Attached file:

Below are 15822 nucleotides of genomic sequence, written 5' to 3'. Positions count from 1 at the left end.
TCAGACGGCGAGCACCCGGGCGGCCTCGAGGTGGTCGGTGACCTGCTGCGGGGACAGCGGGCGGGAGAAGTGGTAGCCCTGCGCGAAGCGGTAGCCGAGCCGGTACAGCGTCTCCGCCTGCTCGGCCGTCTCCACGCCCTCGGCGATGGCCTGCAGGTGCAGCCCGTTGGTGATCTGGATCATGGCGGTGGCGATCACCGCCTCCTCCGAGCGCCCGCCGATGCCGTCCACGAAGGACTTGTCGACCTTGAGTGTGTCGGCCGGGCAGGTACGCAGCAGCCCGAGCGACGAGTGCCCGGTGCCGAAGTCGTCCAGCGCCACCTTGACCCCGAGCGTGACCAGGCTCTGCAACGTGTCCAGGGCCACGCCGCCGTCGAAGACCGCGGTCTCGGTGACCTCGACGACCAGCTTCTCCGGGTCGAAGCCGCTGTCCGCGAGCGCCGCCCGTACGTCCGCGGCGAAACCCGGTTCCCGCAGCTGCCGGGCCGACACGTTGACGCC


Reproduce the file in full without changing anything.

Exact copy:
Below are 15822 nucleotides of genomic sequence, written 5' to 3'. Positions count from 1 at the left end.
TCAGACGGCGAGCACCCGGGCGGCCTCGAGGTGGTCGGTGACCTGCTGCGGGGACAGCGGGCGGGAGAAGTGGTAGCCCTGCGCGAAGCGGTAGCCGAGCCGGTACAGCGTCTCCGCCTGCTCGGCCGTCTCCACGCCCTCGGCGATGGCCTGCAGGTGCAGCCCGTTGGTGATCTGGATCATGGCGGTGGCGATCACCGCCTCCTCCGAGCGCCCGCCGATGCCGTCCACGAAGGACTTGTCGACCTTGAGTGTGTCGGCCGGGCAGGTACGCAGCAGCCCGAGCGACGAGTGCCCGGTGCCGAAGTCGTCCAGCGCCACCTTGACCCCGAGCGTGACCAGGCTCTGCAACGTGTCCAGGGCCACGCCGCCGTCGAAGACCGCGGTCTCGGTGACCTCGACGACCAGCTTCTCCGGGTCGAAGCCGCTGTCCGCGAGCGCCGCCCGTACGTCCGCGGCGAAACCCGGTTCCCGCAGCTGCCGGGCCGACACGTTGACGCC